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Weekly Market Commentary

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In a week where droughts were officially declared across England, the Office for National Statistics’ (ONS) latest assessment of the UK economy revealed tough economic conditions. In the second quarter, the UK’s gross domestic product (GDP) fell by 0.1%, largely the result of a 0.6% monthly dip in June. According to ONS, June’s poor reading was partly attributable to falling retail sales and the Queen's Platinum Jubilee Bank Holiday, which resulted in two fewer working days.

 

Despite the headline negativity, however, there were positive contributions from consumer-facing services, including tourism and the arts. Responding to the data, Chancellor Nadhim Zahawi ventured that “the contraction is partly because of some of the COVID activities reducing but also real resilience in the private sector which actually in many ways bodes well.” “Nevertheless”, he admitted, “these are challenging times.”

 

Employment resilience

On Tuesday, the release of ONS employment data indicated a small quarterly drop in the Q2 employment rate, the first time this figure has fallen since 2020. Correspondingly, there was a small increase in unemployment, with the official rate now estimated at 3.8%.

Despite the quarterly rise, unemployment remains below pre-pandemic levels. Moreover, the number of payrolled employees increased across all regions, with the largest rises seen in London and Northern Ireland. Separately, a productivity flash estimate from ONS showed output per hour worked remained unchanged in the second quarter.

Meanwhile, the Recruitment & Employment Confederation (REC)’s latest Labour Market Tracker revealed that the number of active job adverts across the UK hit a new high for 2022 in the final week of July. New postings have been steady throughout the past two months and reached a record 1.85 million in the week of 25-31 July. Kate Shoesmith, the Confederation’s Deputy CEO, commented, “This new data shows the continued strength of the jobs market, despite any wider economic uncertainty.”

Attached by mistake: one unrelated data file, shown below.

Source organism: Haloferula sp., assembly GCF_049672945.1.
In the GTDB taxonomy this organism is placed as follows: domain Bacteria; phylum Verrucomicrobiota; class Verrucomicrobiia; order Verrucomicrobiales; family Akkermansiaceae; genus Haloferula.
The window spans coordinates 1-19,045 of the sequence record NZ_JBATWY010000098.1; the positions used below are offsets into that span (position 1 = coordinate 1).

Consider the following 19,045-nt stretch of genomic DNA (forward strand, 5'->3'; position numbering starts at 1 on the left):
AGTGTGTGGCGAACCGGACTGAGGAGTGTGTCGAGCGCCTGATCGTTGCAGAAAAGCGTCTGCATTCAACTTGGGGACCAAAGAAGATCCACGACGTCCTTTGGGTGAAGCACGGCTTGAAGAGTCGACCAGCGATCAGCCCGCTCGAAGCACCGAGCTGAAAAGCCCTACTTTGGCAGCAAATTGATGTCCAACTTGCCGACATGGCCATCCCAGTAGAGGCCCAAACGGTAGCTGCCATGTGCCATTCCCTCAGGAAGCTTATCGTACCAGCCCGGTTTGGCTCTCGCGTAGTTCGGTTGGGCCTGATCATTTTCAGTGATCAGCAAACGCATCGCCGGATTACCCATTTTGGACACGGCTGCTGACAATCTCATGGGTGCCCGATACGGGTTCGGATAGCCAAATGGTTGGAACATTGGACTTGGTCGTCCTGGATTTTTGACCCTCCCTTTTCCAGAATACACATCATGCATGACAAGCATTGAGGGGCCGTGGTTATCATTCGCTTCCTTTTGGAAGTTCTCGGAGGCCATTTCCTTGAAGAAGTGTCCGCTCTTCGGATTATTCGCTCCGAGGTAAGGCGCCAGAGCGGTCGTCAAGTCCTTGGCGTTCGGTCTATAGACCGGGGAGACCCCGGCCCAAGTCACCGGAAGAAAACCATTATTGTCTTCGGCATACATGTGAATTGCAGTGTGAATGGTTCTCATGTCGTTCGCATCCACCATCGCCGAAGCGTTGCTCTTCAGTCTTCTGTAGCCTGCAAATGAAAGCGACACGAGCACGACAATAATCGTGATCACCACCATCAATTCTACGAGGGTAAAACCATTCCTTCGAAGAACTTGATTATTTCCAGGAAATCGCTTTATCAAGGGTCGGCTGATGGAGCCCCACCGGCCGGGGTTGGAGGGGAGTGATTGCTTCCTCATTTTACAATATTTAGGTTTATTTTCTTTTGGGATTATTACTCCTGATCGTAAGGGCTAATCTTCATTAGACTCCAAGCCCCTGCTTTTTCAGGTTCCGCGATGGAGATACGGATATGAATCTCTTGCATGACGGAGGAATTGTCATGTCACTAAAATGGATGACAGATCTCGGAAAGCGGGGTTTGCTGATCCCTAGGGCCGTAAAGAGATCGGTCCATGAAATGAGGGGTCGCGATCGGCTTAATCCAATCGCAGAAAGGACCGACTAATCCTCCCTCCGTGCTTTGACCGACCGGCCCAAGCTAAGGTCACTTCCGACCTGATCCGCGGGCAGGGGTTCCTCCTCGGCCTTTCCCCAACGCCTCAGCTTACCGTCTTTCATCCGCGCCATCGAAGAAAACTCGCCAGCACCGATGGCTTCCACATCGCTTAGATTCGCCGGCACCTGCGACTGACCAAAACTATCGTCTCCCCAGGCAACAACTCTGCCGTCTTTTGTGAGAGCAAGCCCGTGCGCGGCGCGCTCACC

Fall in real pay

While average pay rose by 4.7% between April and June, according to ONS data released on Tuesday, the cost of living is outpacing wage growth, meaning that the real value of pay fell by 3%. Private sector wages grew by 5.9% while those working in the public sector saw pay growth of 1.8% which according to Darren Morgan, Director of Economic Statistics at the ONS is the "largest difference we have seen for 20 years.”

 

Positive US news

Positive news came from the US last Wednesday, with the announcement that the annual inflation rate had eased to 8.5% in July. Although still high, the rate is comfortably below the 9.1% recorded a month earlier. The easing was largely the result of falling petrol prices, which recorded a monthly drop of 7.7%.

Manufacturing output in the US rebounded by 0.7% last month after declining by 0.4% in June, the Federal Reserve said on Tuesday. A Reuters poll of economists had forecast factory production would rise by 0.2%.

 

Drought announced

The Environment Agency last week declared drought conditions in eight regions across the south and east of England, with experts now warning the drought could carry on into next year. The Environment Agency confirmed that Yorkshire was added to the drought list. Last month, England experienced its driest July since 1935, causing worries for the natural environment and farming. Indeed, a survey released this week by the National Farmers’ Union found that dry weather, as well as worker shortages, has already resulted in £22m of fruit and vegetables going to waste in 2022.

 

Markets

London’s FTSE 100 hit its highest level in more than two months on Tuesday, with a good performance in the mining sector and a mixed response to UK employment data. The top share index ended the session up 0.36% at 7,536.06.

Brent crude oil prices remained under pressure following Monday’s weak economic numbers from China, which is one of the biggest buyers of natural resources. The price dropped to around $92 a barrel on Tuesday.

 

Here to help

Financial advice is key, so please do not hesitate to get in contact with any questions or concerns you may have.

 

The value of investments can go down as well as up and you may not get back the full amount you invested. The past is not a guide to future performance and past performance may not necessarily be repeated.

 

All details are correct at time of writing (17 August 2022)